The finest rooms in the city are gambling dens. In gilded parlor, amid costly tapestry, you may behold these dens of death. These houses have walls attractive with elaborate fresco and gems of painting—no sham artist’s daub, but a masterpiece. Mantel and table glitter with vases and statuettes. Divans and lounges with deep cushions, the perfection of upholstery, invite to rest and repose. Aquaria alive with fins and strewn with tinged shells and zoophytes. Tufts of geranium, from bead baskets, suspended mid-room, drop their witching perfume. Fountains gushing up, sprinkling the air with sparkles, or gushing through the mouth of the marble lion. Long mirrors, mounted with scrolls and wings and exquisite carvings, catching and reflecting back the magnificence. At their doors merchant-princes dismount from their carriages; official dignitaries enter; legislators, tired of making laws, here take a respite in breaking them.
From all classes this crime is gathering its victims: the importer of foreign silks, and the Chatham street dealer in pocket-handkerchiefs; clerks taking a game in the store after the shutters are put up; and officers of the court whiling away the time while the jury are out. In the woods around Baden Baden, in the morning, it is no rare thing to find the suspended bodies of suicides. No splendor of surroundings can hide the dreadful nature of this sin. In the third watch of this very night, the tears of thousands of orphans and widows will dash up in those fountains. The thunders of eternal destruction roll in the deep rumble of that ten-pin alley. And as from respectable circles young men and old are falling in line of procession, all the drums of woe begin to beat the dead march of ten thousand souls.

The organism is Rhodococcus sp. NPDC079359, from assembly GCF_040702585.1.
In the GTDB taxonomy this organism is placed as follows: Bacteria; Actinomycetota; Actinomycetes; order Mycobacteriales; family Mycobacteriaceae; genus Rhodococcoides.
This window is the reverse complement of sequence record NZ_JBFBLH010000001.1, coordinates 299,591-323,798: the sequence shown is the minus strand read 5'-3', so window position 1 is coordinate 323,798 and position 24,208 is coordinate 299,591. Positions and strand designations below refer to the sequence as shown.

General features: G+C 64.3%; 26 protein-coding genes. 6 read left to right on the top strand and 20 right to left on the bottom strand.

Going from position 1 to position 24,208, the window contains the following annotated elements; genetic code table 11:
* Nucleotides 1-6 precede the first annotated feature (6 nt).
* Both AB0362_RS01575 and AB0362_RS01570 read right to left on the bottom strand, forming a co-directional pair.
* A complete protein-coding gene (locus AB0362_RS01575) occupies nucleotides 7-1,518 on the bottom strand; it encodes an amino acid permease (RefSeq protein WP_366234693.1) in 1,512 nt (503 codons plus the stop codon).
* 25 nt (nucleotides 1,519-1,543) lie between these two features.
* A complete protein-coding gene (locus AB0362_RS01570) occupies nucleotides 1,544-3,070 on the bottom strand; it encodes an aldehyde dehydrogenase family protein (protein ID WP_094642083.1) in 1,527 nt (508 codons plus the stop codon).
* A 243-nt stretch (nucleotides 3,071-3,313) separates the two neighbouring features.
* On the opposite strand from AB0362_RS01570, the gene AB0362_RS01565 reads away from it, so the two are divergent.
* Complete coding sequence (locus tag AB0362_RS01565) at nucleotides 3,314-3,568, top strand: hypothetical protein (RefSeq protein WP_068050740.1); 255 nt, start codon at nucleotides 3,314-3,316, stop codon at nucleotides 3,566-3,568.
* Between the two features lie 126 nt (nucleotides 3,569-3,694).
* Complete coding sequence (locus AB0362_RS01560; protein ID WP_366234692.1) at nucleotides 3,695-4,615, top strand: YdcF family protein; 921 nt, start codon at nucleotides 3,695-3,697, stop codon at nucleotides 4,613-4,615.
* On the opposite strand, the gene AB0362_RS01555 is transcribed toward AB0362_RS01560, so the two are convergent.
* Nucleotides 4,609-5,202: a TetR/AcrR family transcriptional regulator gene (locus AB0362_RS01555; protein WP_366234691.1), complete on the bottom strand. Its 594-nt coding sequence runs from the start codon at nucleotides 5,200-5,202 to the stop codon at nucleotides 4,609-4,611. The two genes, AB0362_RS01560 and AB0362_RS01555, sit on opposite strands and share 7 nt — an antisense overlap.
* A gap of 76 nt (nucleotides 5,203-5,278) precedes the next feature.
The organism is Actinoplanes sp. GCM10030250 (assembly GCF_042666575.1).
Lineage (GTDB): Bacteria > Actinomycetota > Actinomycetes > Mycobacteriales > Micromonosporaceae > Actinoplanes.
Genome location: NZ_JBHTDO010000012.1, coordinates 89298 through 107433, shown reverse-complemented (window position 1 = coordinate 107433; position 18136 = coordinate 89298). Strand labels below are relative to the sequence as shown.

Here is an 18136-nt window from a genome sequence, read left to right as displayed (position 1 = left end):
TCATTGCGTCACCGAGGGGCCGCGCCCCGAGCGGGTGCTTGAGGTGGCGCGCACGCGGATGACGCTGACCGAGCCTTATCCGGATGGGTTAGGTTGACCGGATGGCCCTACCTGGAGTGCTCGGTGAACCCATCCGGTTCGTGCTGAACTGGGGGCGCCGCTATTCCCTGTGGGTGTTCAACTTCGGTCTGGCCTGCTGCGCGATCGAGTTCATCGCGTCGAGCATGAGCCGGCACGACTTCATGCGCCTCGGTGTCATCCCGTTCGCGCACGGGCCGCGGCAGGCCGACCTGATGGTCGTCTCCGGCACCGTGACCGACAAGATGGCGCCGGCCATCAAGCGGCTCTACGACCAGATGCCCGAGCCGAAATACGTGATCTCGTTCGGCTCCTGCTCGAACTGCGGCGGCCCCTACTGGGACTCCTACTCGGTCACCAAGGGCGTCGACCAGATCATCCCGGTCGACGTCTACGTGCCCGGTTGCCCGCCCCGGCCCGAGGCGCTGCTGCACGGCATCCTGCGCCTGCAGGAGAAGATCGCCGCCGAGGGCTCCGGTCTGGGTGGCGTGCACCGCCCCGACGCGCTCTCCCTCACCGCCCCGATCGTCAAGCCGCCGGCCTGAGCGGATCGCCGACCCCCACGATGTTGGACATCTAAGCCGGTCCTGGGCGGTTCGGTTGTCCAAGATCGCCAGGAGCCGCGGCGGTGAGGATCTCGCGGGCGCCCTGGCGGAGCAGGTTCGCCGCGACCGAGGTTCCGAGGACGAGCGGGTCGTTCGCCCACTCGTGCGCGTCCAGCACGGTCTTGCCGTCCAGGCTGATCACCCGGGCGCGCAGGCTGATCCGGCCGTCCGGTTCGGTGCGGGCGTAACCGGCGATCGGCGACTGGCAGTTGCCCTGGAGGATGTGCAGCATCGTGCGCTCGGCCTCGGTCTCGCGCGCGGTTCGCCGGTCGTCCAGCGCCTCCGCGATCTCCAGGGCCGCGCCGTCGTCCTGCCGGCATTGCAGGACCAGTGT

Seven millions of dollars are annually lost in New York city at the gaming-table. Some of your own friends may be at it. The agents of these gaming-houses around our hotels are well dressed. They meet a stranger in the city; they ask him if he would like to see the city; he says, “Yes;” they ask him if he has seen that splendid building up town, and he says “No.” “Then,” says the villain to the greenhorn, “I will show you the lions and the elephants.” After seeing the lions and the elephants, I would not give much for a young man’s chance for decency or heaven. He looks in, and sees nothing objectionable; but let him beware, for he is on enchanted ground. Look out for the men who have such sleek hats—always sleek hats—and such a patronizing air, and who are so unaccountably interested in your welfare and entertainment. All that they want of you is your money. A young man on Chestnut street, Philadelphia, lost in a night all his money at the gaming-table, and, before he left the table, blew his brains out; but before the maid had cleaned up the blood the players were again at the table, shuffling away. A wolf has more compassion for the lamb whose blood it licks up; a highwayman more love for the belated traveller upon whose carcass he piles the stone; the frost more feeling for the flower it kills; the fire more tenderness for the tree-branch it consumes; the storm more pity for the ship that it shivers on Long Island coast, than a gambler’s heart has mercy for his victim.